Photo courtesy of Omari Shakir
“Man, I’ve been to a lot of places and walked through a lot of shit in these boots,” says Toronto-based rapper and former XO crew member Omari Shakir while his shoes knock restlessly against the floor. After only a couple minutes with the rapper, one certainly gets that idea. Conversations with Shakir work like a scatter-plot chart where you try to figure out where one idea ends before he goes on another tangent, bouncing from a story about almost getting shot to the first time he heard the word “lit” before mentioning how he once took A$AP Yams to a strip club. However, his inability to stay fixed to one train of thought seems to work positively in his favor, as it gives rise to the unstable and wide range of sounds he’s picked up during his travels.
Originally born in Ottawa, Shakir moved to Atlanta at the age of three. Growing up he would build a reputation in high school for his freestyles with lines like, “You can find me in the back/in the lac/with a gat, that’ll bust to ya skull get cracked.” However, he’s quick to note that he’s gotten much better since then. “I use to always pull out that line when I forgot what I wanted to rap about. I honestly thought back then I was the hardest dude in the world” says Shakir with a laugh. After graduating, he would pick up his bags and move to Toronto, enrolling at Humber College for creative advertising. However, he would drop out in favour of pursuing his real passion: music and fashion. “Music was always a part of my life but it wasn’t something I was fully commited to, but the people around me kept saying it was something I needed to take seriously. So finally I did,” Shakir explains. “So as I started building myself as an artist I was also working as a stylist-helping out at different boutique stores and setting up photo and video shoots around the city.”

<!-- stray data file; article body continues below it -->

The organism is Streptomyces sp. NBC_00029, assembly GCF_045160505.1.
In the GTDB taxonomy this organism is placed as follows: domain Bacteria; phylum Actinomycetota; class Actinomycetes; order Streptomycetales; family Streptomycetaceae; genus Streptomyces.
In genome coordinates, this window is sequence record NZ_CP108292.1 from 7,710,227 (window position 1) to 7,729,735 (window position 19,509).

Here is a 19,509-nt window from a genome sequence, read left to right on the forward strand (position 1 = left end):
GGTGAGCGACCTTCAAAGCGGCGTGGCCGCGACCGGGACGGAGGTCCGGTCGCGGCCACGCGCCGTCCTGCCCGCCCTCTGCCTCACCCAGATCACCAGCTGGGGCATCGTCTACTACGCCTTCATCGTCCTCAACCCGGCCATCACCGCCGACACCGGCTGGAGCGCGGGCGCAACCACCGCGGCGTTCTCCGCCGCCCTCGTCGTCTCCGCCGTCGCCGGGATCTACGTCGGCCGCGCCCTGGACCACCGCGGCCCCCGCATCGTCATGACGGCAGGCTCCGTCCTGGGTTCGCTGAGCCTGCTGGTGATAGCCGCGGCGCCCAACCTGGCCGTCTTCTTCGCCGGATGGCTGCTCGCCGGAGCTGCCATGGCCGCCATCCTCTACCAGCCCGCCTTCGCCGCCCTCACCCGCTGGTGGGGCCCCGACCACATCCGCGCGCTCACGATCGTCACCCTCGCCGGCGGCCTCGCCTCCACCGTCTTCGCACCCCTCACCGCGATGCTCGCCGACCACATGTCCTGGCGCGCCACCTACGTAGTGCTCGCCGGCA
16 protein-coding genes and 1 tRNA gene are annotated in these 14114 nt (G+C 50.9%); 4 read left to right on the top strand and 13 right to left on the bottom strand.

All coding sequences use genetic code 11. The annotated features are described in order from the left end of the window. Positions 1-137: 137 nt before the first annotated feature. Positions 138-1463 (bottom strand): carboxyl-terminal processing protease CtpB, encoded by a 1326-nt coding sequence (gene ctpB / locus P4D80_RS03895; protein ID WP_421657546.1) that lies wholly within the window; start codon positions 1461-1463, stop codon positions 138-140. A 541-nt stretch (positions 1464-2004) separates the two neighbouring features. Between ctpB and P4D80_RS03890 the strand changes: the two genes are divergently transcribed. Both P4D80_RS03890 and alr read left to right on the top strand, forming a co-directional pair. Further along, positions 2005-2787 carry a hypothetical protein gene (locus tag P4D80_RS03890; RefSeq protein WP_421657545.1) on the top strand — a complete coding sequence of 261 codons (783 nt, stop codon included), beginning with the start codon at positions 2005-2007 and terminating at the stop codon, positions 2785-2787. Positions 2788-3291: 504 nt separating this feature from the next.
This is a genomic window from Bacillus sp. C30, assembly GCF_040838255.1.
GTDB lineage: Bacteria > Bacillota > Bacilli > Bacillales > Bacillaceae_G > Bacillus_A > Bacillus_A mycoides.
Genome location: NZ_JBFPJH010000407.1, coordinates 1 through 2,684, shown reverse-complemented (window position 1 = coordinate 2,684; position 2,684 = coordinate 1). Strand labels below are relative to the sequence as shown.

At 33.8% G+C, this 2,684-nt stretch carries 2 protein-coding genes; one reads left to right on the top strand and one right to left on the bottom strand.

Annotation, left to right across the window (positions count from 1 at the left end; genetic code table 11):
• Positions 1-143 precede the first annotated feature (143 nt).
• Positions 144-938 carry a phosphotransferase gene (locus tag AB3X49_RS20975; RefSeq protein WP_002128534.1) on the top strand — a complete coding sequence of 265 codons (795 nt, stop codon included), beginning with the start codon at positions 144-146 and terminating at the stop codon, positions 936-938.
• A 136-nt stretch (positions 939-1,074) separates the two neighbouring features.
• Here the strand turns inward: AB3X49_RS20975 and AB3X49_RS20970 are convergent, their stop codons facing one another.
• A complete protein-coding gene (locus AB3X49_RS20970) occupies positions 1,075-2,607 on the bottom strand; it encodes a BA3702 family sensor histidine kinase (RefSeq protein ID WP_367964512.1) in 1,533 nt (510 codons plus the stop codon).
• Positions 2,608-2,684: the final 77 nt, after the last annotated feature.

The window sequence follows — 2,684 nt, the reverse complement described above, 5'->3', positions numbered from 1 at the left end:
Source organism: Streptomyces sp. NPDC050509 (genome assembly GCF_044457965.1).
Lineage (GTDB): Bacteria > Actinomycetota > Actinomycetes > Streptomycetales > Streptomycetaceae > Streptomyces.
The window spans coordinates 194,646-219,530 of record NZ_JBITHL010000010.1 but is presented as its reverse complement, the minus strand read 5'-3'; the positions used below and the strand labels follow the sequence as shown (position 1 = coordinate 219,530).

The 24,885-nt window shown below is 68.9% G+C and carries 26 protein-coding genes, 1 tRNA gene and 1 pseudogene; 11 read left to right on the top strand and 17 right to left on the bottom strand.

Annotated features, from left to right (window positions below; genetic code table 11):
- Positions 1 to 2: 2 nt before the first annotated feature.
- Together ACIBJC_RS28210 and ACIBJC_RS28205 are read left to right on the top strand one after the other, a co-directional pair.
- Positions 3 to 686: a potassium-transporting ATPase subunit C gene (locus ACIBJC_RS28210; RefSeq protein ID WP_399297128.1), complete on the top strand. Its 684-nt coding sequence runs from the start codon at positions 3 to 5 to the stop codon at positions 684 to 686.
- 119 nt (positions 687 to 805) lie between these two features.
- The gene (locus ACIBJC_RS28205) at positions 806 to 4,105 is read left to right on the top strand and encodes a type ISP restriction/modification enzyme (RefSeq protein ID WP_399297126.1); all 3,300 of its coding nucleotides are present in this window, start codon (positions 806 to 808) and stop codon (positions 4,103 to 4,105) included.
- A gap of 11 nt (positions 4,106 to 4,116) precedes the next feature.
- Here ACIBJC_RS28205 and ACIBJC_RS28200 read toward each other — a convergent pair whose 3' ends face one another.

Through his work on video sets he would meet Hyghly Alleyne, Lamar Taylor and Abel Tesfaye. Together the four of them would create the XO crew that would rise to mainstream prominence with the success of the trilogy of albums that started with House of Balloons. "I was one of the original members. The four of us created XO together and thats it. I have nothing but respect and love for them." During this period, Shakir would release his own songs like “Like A Book” and “Nonchalant”; a laid back single featuring him rapping over light midi keys set and rolling hi-hats, but he wouldn’t follow up, citing it wasn’t the right time. Eventually, he would leave XO deciding to pursue his own path as an artist. “When I moved to Toronto I was 18, so imagine just switching from not knowing anybody to being part of such a large movement as [the XO] was. I kind of lost touch with myself so I had to switch gears and go back home to Atlanta.” Shakir would use the new setting to restructure and re-focus his sonic template while connecting with artists like Key! and Curtis Williams of Two-9. “It's just a great place for music. Everybody knows each other and they’re always there to support,” Shakir explains. “I like that type of energy and I just want to bring that Atlanta turn up and good feel vibe to Toronto with my music.”